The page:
# Revision history [back]

E.g., your reference values AA-, AB-, AC-, AD-, DA_, DB_, DC_, DD_ are in D1-D8. Then, formula

=SUMPRODUCT(NOT(ISNA(VLOOKUP(A1:A7;$D$1:$D$8;1;0)));NOT(ISNA(VLOOKUP(B1:B7;$D$1:$D$8;1;0))))


does what you need.

E.g., your reference values AA-, AB-, AC-, AD-, DA_, DB_, DC_, DD_ are in D1-D8. Then, formula

=SUMPRODUCT(NOT(ISNA(VLOOKUP(A1:A7;$D$1:$D$8;1;0)));NOT(ISNA(VLOOKUP(B1:B7;$D$1:$D$8;1;0))))


does what you need.

If you enable regular expressions in formulas, then

=SUMPRODUCT(ISNUMBER(SEARCH("^[AD].[-_]$";A1:A7));ISNUMBER(SEARCH("^[AD].[-_]$";B1:B7)))


will also work.

E.g., your reference values AA-, AB-, AC-, AD-, DA_, DB_, DC_, DD_ are in D1-D8. Then, formula

=SUMPRODUCT(NOT(ISNA(VLOOKUP(A1:A7;$D$1:$D$8;1;0)));NOT(ISNA(VLOOKUP(B1:B7;$D$1:$D$8;1;0))))


does what you need.

If you enable regular expressions in formulas, then

=SUMPRODUCT(ISNUMBER(SEARCH("^[AD].[-_]$";A1:A7));ISNUMBER(SEARCH("^[AD].[-_]$";B1:B7)))
=SUMPRODUCT(ISNUMBER(SEARCH("^A.-|D._$";A1:A7));ISNUMBER(SEARCH("^A.-|D._$";B1:B7)))


will also work.

E.g., your reference values AA-, AB-, AC-, AD-, DA_, DB_, DC_, DD_ are in D1-D8. Then, formula

=SUMPRODUCT(NOT(ISNA(VLOOKUP(A1:A7;$D$1:$D$8;1;0)));NOT(ISNA(VLOOKUP(B1:B7;$D$1:$D$8;1;0))))


does what you need.

If you enable regular expressions in formulas, then

=SUMPRODUCT(ISNUMBER(SEARCH("^A.-|D._$";A1:A7));ISNUMBER(SEARCH("^A.-|D._$";B1:B7)))


will also work.work. As this:

=COUNTIFS(A1:A7;"^A.-|D._$";B1:B7;"^A.-|D._$")


E.g., your reference values AA-, AB-, AC-, AD-, DA_, DB_, DC_, DD_ are in D1-D8. Then, formula

=SUMPRODUCT(NOT(ISNA(VLOOKUP(A1:A7;$D$1:$D$8;1;0)));NOT(ISNA(VLOOKUP(B1:B7;$D$1:$D$8;1;0))))


does what you need.

If you enable regular expressions in formulas, then

=SUMPRODUCT(ISNUMBER(SEARCH("^A.-|D._$";A1:A7));ISNUMBER(SEARCH("^A.-|D._$";B1:B7)))


will also work. As this:

=COUNTIFS(A1:A7;"^A.-|D._$";B1:B7;"^A.-|D._$")


See here the full list of regular expressions in ICU (used in LO).

E.g., your reference values AA-, AB-, AC-, AD-, DA_, DB_, DC_, DD_ are in D1-D8. Then, formula

=SUMPRODUCT(NOT(ISNA(VLOOKUP(A1:A7;$D$1:$D$8;1;0)));NOT(ISNA(VLOOKUP(B1:B7;$D$1:$D$8;1;0))))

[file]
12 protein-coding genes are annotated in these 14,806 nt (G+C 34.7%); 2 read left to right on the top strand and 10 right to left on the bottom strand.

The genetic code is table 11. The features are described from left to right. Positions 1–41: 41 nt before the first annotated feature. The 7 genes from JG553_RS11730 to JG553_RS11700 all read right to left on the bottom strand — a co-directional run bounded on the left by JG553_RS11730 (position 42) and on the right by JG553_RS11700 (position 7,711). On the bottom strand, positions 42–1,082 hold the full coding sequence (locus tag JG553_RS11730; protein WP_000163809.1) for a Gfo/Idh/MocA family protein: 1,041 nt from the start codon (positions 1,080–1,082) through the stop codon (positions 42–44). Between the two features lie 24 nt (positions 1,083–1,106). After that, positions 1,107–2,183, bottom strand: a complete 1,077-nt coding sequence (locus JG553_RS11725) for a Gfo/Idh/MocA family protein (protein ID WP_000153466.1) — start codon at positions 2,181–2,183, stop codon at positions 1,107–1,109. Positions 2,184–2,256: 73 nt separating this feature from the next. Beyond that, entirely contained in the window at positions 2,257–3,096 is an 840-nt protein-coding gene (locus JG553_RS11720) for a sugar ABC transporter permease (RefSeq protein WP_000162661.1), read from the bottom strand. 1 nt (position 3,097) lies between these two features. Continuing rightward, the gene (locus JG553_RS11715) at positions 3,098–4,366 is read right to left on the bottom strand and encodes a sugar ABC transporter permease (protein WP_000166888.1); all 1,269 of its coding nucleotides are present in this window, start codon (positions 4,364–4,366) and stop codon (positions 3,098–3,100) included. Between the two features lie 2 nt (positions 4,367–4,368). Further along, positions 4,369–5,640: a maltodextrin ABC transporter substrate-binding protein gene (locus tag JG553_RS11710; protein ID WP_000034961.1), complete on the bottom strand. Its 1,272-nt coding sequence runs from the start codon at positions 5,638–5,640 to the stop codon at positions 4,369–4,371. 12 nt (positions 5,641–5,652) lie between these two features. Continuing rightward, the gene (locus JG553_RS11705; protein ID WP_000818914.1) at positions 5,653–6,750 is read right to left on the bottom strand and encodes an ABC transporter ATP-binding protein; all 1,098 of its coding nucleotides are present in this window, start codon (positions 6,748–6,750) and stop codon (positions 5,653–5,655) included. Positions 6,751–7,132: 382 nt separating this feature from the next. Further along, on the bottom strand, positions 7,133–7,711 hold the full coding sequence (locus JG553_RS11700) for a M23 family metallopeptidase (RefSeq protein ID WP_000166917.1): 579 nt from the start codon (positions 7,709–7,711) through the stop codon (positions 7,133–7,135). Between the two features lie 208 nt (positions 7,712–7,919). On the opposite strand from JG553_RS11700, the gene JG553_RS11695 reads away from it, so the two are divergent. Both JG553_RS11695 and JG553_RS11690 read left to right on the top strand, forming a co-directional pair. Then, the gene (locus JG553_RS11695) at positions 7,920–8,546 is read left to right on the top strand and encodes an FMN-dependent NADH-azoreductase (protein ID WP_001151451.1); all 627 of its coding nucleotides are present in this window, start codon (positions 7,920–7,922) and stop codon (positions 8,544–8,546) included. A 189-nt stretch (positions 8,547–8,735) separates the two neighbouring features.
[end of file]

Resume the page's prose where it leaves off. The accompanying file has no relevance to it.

does what you need.

If you enable regular expressions in formulas, then

=SUMPRODUCT(ISNUMBER(SEARCH("^A.-|D._$";A1:A7));ISNUMBER(SEARCH("^A.-|D._$";B1:B7)))
=SUMPRODUCT(ISNUMBER(SEARCH("^(A.-|D._)$";A1:A7));ISNUMBER(SEARCH("^(A.-|D._)$";B1:B7)))


will also work. As well as this:

=COUNTIFS(A1:A7;"^A.-|D._$";B1:B7;"^A.-|D._$")
=COUNTIFS(A1:A7;"A.-|D._";B1:B7;"A.-|D._")


See here the full list of regular expressions in ICU (used in LO).

E.g., your reference values AA-, AB-, AC-, AD-, DA_, DB_, DC_, DD_ are in D1-D8. Then, formula

=SUMPRODUCT(NOT(ISNA(VLOOKUP(A1:A7;$D$1:$D$8;1;0)));NOT(ISNA(VLOOKUP(B1:B7;$D$1:$D$8;1;0))))


does what you need.

If you enable regular expressions in formulas, then

=SUMPRODUCT(ISNUMBER(SEARCH("^(A.-|D._)$";A1:A7));ISNUMBER(SEARCH("^(A.-|D._)$";B1:B7)))


will also work. As well as this:

=COUNTIFS(A1:A7;"A.-|D._";B1:B7;"A.-|D._")


The explanation why the [A?-|D?_] expression is wrong: 1. The [] brackets in regex define a set - i.e., "in this place any of the following is allowed". So, in your example (=COUNTIFS(A1:A7, "[A?-|D?_]", B1:B7, "[A?-|D?_]")), you looked for cells containing one-char values in the set defined in the square brackets. 1.1. Aside: the expression in square brackets has special treatment of -, as @pierre-yves samyn noted: it means range. So, your charset included A, all chars between ? and | inclusive, D, and _. 2. The intended usage of ? is also wrong. You implied it to mean "any character in this position; mandatory present". If used in regexes (outside of sets), the meaning of unescaped ? is to mean "zero or one of previous expression".

See here the full list of regular expressions in ICU (used in LO).

E.g., your reference values AA-, AB-, AC-, AD-, DA_, DB_, DC_, DD_ are in D1-D8. Then, formula

=SUMPRODUCT(NOT(ISNA(VLOOKUP(A1:A7;$D$1:$D$8;1;0)));NOT(ISNA(VLOOKUP(B1:B7;$D$1:$D$8;1;0))))


does what you need.

If you enable regular expressions in formulas, then

=SUMPRODUCT(ISNUMBER(SEARCH("^(A.-|D._)$";A1:A7));ISNUMBER(SEARCH("^(A.-|D._)$";B1:B7)))


will also work. As well as this:

=COUNTIFS(A1:A7;"A.-|D._";B1:B7;"A.-|D._")


The explanation why the [A?-|D?_] expression is wrong: 1. wrong:

1. The [] brackets in regex define a set - i.e., "in this place any of the following is allowed". So, in your example (=COUNTIFS(A1:A7, "[A?-|D?_]", B1:B7, "[A?-|D?_]")), you looked for cells containing one-char values in the set defined in the square brackets. 1.1. brackets. Aside: the expression in square brackets has special treatment of -, as @pierre-yves samyn noted: it means range. So, your charset included A, all chars between ? and | inclusive, D, and _. 2. _.
2. The intended usage of ? is also wrong. You implied it to mean "any character in this position; mandatory present". If used in regexes (outside of sets), the meaning of unescaped ? is to mean "zero or one of previous expression".

See here the full list of regular expressions in ICU (used in LO).